Offering a free book is a big giveaway, and I especially like that he does not answer a relevant question here – is this a free digital copy, or a free hard copy? Just wanting to get that question answered is enough incentive to get someone to click.

LESSON: Be a little unclear, so users have to click to figure it out 

https://lewishowes.com

Homepage Example 10: Lewis Howes

CTA: Sign up to learn these 3 simple steps

Headline: Make a full-time living doing what you love

At first glance, the headline seems to be ‘Become The Hero Of Your Own Story,’ but I don’t think it is. I think that’s the tagline. The real headline for this homepage, and the message that frames someone’s decision to enter Lews Howes’ sales funnel, is ‘Make A Full Time Living Doing What You Love.’ That is the outcome-based value statement that tells the reader what they are going to get.

The hero shot is excellent quality, and the tagline does more to draw someone in to Lewis’ brand than the headline would. In this instance, I think it’s a smart move to have the tagline overshadow the headline. Without superior design, this wouldn’t work, but this is a good examples of breaking the rules the right way.

LESSON: Inspire users to level up, through you

https://www.nerdfitness.com

BONUS Homepage Example: Steve Kamb

Headline: We help Nerds, Misfits, and Mutants Lose Weight, Get Strong, & get Healthy PERMANENTLY!

There isn’t really a clear CTA on this homepage above the fold, but the messaging is so clear, it deserves an honorable mention. Nerd Fitness, run by Steve Kamb, has a very clear message – so clear, that if you’re a nerd who wants to get in shape, you won’t need a big flashy button for your call-to-action – you’re willing to hunt it down, like the Easter Egg in the bonus level of your favorite video game.

The hero shot is great, the headline is visually compelling, and the before-and-after photos peeking up from below the fold demonstrate the results. Some of the top-level navigation links could technically be CTAs, but without a clear button, or fillable fields, I don’t think this page properly has a CTA – but as I said, it’s so well-targeted, I don’t think it needs one.

So, what do you need on YOUR homepage above the fold?

Quicksprout has a simple formula, and they go into much more detail in their post about what to put above the fold on your website:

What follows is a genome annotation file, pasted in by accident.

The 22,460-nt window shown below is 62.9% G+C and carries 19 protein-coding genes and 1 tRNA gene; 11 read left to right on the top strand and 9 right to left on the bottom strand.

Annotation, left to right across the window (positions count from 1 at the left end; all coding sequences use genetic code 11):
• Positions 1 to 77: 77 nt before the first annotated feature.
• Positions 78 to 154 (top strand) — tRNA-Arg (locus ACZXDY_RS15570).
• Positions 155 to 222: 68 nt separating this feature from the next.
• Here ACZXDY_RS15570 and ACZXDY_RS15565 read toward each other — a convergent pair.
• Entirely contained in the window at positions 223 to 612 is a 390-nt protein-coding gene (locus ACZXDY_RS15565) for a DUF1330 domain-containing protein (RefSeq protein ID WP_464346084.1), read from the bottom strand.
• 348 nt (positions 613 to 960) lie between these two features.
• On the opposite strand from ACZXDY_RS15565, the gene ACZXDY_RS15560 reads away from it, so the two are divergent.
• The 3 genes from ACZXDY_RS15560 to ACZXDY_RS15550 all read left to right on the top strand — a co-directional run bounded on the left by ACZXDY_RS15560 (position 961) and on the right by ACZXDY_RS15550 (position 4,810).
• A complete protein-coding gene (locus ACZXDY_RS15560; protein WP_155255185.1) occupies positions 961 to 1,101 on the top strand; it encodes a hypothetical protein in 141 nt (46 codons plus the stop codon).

• A well-written USP
  • Some brief explainer copy
  • Your branded logo
  • Simple, intuitive navigation
  • Contact info – especially important if you’re running an e-commerce store

This is their formula for what to include above the fold on your homepage, and it’s pretty straightforward. However, don’t just follow the rules.

A Contrarian View

Don’t Put Your CTA Above the Fold

It must be noted, putting a call-to-action above the fold is not strictly necessary. As we see above with Nerd Fitness, it’s not essential. There are even some A/B tests that have seen a 20% increase in putting the CTA below the fold.

“If you just rotely put the call-to-action above the fold,” Marketing Experiments says on their blog, “you may be making ‘the ask’ before your potential customer sees the value in why they should act. Or, sometimes, before they even know what you’re asking.”

If you have a solid reason for taking a contrarian position with your homepage CTA – like some of the examples above expertly demonstrates – then do it. Just make sure, as Picasso supposedly said, that you “learn the rules like a professional, so you can break them like an artist.”

That’s why I like website design and sales funnel strategy – there is an art to it, and it’s an art that generates revenue – especially when you know which rules to break.

About The Author

Caelan Huntress is the father of 3 kids, and in his spare time serves as creative director of Stellar Platforms. He is also a writer, digital marketer, multimedia producer, and a retired superhero. He blogs about his adventures on https://caelanhuntress.com.

The Stellar Email Template

The Stellar Email Template

The best autoresponder sequences have a lot of shared characteristics. After subscribing to hundreds (maybe thousands) of email newsletters over the past decade, I’ve become adept at noticing what works, what the best people are using, and what steps are used by everyone. Here’s a standard email template you can use for a follow-up autoresponder sequence, one that you can use with just about any email newsletter signup autoresponder: